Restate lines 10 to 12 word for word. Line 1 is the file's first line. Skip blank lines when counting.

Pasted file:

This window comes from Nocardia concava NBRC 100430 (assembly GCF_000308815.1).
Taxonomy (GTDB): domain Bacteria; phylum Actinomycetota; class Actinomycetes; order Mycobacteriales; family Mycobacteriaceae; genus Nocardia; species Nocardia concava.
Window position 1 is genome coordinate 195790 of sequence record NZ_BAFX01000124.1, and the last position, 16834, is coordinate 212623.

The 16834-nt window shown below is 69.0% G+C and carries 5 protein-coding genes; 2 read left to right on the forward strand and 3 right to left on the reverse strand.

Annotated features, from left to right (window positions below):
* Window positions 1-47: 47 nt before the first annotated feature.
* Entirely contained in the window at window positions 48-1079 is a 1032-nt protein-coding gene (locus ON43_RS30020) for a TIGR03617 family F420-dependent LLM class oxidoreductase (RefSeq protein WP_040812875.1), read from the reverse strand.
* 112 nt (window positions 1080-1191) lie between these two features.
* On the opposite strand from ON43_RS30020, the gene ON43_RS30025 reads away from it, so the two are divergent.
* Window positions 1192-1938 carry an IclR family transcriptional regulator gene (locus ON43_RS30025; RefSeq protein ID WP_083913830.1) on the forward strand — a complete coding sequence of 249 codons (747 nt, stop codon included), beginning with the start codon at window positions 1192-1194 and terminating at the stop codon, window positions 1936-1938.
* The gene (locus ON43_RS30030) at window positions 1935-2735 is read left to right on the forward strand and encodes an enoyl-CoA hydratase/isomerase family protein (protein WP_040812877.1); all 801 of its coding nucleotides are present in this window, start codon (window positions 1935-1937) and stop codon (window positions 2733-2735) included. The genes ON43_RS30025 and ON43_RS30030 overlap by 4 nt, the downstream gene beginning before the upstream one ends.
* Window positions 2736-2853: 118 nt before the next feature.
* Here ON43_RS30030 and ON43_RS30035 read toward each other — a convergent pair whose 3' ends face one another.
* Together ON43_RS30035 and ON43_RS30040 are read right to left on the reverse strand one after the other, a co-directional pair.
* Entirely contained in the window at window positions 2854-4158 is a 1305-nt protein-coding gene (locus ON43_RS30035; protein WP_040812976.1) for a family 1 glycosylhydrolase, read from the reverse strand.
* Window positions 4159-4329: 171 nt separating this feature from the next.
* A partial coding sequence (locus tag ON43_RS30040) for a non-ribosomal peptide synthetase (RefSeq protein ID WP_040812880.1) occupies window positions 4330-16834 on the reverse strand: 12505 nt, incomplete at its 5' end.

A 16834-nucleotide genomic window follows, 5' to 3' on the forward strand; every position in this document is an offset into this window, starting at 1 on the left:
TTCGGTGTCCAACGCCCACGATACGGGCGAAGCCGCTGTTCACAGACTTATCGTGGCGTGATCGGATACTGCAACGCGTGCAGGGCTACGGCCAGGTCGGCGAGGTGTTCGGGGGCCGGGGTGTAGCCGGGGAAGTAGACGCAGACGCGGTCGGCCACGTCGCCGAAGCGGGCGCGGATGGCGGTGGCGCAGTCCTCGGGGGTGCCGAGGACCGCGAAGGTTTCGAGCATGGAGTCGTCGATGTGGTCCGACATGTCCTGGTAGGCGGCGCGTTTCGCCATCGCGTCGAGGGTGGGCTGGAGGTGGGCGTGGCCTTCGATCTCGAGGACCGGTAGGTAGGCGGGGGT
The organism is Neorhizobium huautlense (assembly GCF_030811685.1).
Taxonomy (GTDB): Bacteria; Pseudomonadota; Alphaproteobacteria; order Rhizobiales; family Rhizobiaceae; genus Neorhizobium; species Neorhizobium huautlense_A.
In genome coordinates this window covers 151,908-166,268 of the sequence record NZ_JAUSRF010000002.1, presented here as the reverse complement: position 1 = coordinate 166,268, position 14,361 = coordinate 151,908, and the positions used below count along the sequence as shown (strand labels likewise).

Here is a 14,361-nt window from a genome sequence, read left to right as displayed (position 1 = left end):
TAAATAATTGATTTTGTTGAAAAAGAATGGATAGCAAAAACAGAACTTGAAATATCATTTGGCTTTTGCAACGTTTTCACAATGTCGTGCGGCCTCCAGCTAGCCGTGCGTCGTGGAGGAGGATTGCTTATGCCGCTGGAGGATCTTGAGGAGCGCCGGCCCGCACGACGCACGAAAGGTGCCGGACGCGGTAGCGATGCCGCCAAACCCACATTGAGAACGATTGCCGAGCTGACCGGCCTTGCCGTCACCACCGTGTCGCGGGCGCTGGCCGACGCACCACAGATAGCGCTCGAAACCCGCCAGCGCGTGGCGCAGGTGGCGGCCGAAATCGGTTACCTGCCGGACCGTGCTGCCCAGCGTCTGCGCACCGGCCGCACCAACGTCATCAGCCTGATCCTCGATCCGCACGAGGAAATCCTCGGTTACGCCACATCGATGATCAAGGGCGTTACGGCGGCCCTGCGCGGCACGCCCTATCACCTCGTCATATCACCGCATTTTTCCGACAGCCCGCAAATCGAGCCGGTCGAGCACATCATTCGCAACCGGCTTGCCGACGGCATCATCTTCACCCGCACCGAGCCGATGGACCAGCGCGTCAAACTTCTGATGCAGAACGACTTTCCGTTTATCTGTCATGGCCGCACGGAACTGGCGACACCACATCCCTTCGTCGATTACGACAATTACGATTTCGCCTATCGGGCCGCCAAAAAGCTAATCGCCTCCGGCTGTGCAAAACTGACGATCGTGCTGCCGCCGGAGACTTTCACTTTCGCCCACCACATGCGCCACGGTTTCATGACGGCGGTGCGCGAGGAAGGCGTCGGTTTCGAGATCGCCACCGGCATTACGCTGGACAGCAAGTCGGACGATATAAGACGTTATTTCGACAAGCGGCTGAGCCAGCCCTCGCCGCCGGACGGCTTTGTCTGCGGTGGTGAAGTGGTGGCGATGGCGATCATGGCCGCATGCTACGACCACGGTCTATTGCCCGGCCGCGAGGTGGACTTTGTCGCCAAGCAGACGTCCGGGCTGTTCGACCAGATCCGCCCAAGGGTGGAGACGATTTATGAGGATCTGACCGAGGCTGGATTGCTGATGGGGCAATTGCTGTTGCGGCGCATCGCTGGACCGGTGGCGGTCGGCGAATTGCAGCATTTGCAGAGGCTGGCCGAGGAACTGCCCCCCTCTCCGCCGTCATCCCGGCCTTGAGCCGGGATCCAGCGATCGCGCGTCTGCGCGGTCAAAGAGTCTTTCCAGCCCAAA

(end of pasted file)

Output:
* Window positions 1192-1938 carry an IclR family transcriptional regulator gene (locus ON43_RS30025; RefSeq protein ID WP_083913830.1) on the forward strand — a complete coding sequence of 249 codons (747 nt, stop codon included), beginning with the start codon at window positions 1192-1194 and terminating at the stop codon, window positions 1936-1938.
* The gene (locus ON43_RS30030) at window positions 1935-2735 is read left to right on the forward strand and encodes an enoyl-CoA hydratase/isomerase family protein (protein WP_040812877.1); all 801 of its coding nucleotides are present in this window, start codon (window positions 1935-1937) and stop codon (window positions 2733-2735) included. The genes ON43_RS30025 and ON43_RS30030 overlap by 4 nt, the downstream gene beginning before the upstream one ends.
* Window positions 2736-2853: 118 nt before the next feature.